Finding turtle heaven in Thailand
Updated: 2013-07-14 08:07
By Mark Hughes (China Daily)
A turtle makes its way into the sea during the "golden hour". Photos by Mark Hughes / China Daily
A guest releases a turtle into the sea at Aleenta Resort and Spa.
Guests dining al fresco at Aleenta Resort and Spa at Phang Nga in Phuket, Thailand, on 13 kilometers of almost-deserted beach beside the Andaman Sea.
An exotic resort does more than please the minds and souls of its human visitors. It's also a sanctuary for turtles, as Mark Hughes discovers.
On Phuket's 13-kilometer Thai Muang Beach, part of one of many Thai national parks, the young leatherback turtle stands stock still, wearing that blank look his species has perfected over 90 million years of evolution. But there is another, more prosaic reason for his apparent bewilderment. It was the first time he had actually seen the sea, which would become his home for hopefully scores of years to come. Let's call him Terry. Terry has hatched at Phang Nga Coastal Fisheries Research and Development Center, a sanctuary for turtles, sponsored in part by Akaryn Hospitality and Management Services, which owns and manages four boutique hotels in Thailand.
All are set on pristine beaches and employ the concept of "barefoot luxury", which, in my experience, involved superb but not over-attentive service, great food at all hours, fantastic accommodation in a wonderful environment offering the opportunity to do nothing or lots all day long.
My magnificent beachside villa, part of AHMS' Aleenta Resort and Spa, Phuket-Phang-Na, has its own pool, a huge, open-plan lounge, verandahs, a garden and immediate access to a remote, pristine sandy beach kissing the warm waters of the Andaman Sea.
It could sleep 11, although I am sharing with just two journalist colleagues from Hong Kong. We have our own butler, full maid service and access to a chauffeur-driven BMW 24 hours a day.
I guess that is what AHMS' founder, owner, visionary and managing director Anchalika Kijkanakorn, a Thai-born Chinese businesswoman, means by "barefoot luxury". Even had we worn shoes, someone would probably have arrived to lace them. Anyway, back to Terry and two of his fellow sanctuary survivors. They eventually overcome their apprehension of entering the sea at what the locals call magic hour. (It's what I call cocktail hour - not much difference, really.)
They head out to open waters and self-subsistence with our best wishes, while we return to a course in DIY cocktail-making, advised by Aleenta's knowledgeable staff as the sun sets majestically over the horizon.
The beach is still used by turtles to lay their eggs, but in far fewer numbers than before. Of the four species local to the area, all are endangered.
The months of December and February are the best time to see turtles, usually after 10 pm. The services of a local warden can be arranged by hotel staff, who will be able to guide you safely to the most likely turtle-nesting site. They are also there to protect recently discovered nests and laying adults from human interference.
One can also visit the Phang Nga Coastal Fisheries Research and Development Center, a short BMW drive from the hotel, free of charge at any time.
It houses recently hatched baby turtles, breeding-age adults and injured and rehabilitated turtles, many of which are there after being hit by a boat or being caught in fishing nets. There are also thousands of tropical fish, including that animation favorite: Nemo, the clown fish.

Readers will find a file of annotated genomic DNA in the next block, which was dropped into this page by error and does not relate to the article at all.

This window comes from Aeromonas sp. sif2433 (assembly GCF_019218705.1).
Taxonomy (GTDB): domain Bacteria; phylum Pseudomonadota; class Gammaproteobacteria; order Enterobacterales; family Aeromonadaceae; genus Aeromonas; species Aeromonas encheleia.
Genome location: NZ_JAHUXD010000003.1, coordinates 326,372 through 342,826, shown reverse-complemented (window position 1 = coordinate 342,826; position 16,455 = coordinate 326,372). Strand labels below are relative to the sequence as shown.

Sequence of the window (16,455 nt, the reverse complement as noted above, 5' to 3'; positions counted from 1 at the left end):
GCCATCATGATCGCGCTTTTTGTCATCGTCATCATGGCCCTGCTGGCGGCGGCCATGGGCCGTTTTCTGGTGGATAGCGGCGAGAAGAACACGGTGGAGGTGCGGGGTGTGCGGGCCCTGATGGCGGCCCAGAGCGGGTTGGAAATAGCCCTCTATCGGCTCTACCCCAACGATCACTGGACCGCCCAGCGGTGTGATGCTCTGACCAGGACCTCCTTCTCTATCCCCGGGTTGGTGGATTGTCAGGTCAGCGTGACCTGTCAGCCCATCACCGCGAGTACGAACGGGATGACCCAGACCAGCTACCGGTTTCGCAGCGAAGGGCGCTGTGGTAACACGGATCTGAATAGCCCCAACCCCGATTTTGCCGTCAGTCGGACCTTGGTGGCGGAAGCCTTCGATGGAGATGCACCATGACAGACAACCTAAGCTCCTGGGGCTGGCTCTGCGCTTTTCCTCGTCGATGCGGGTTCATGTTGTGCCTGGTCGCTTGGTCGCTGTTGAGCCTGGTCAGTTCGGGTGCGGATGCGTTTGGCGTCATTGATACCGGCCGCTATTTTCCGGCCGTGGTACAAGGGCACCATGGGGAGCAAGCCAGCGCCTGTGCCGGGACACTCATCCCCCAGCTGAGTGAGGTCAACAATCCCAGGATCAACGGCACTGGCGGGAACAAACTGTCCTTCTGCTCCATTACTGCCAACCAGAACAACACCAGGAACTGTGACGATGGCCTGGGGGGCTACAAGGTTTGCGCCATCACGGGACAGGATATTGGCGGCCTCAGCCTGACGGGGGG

Conservation and barefoot luxury are what distinguishes Kijkanakorn's business model. "Why? Self-preservation and self-interest," she says. "Whenever we look for a business I look for the most pristine location. When I go there I do not want to be the cause of trouble. I want to preserve it. But I realized very quickly I can't do it alone.
"So I need a voice or a mascot, which I found in the turtles to help make everybody understand the need to preserve nature," she says. "If you destroy what you make a living out of, you are not going to have a place to make a living out of. We have turtles laying eggs on the beach. It is an important attraction."
AHMS hotels doubled in size in 2012 after Kijkanakorn added Akaryn Samui Resort and Spa as well as Akyra Chura Samui to the portfolio, to complement Aleenta Resort and Spa Phuket-Phang Nga and Aleenta Resort and Spa Hua Hin-Pranburi - the first resort she launched on the site of her family's original beach home in 2003.
The AHMS flagship boutique resort, Akaryn Samui Resort and Spa, located at private and secluded Hanuman Bay, picked up Best New Luxury Hotel at the 2012 World Luxury Hotel Awards, as well as making it on to DestinAsian magazine's coveted Luxe List less than a year after welcoming its first guests.
The busy 42-year-old mother of two children aged 3 and 4 found time to launch the Pure Blue Foundation, dedicated to marine conservation. That includes regeneration of damaged coral reefs, working with endangered sea turtles, and educating communities on how to protect their natural resources.
Akaryn Koh Krabeay Retreat and Spa, a resort she plans to open in 2015 on the Cambodian island of Koh Krabeay, will feature cutting-edge anti-aging treatments, advanced meditation and yoga, and the latest thinking on harmonious living in nature.
It will offer an ultra-exclusive spa retreat with sustainability and environmental preservation as its watchwords - on an emerald island accessible from the town of Sihanoukville by luxury speedboat.
"Guests will be given all the tools in the organic arsenal, the finest technology will be deployed and we will have the absolute state-of-the-art in terms of weight loss, weight control and reaching your body's desired equilibrium."
But will it have chauffeur-driven BMWs? I shall have to wait to find out. But it seems like something worth waiting for.
Contact the writer at email@example.com.
(China Daily 07/14/2013 page16)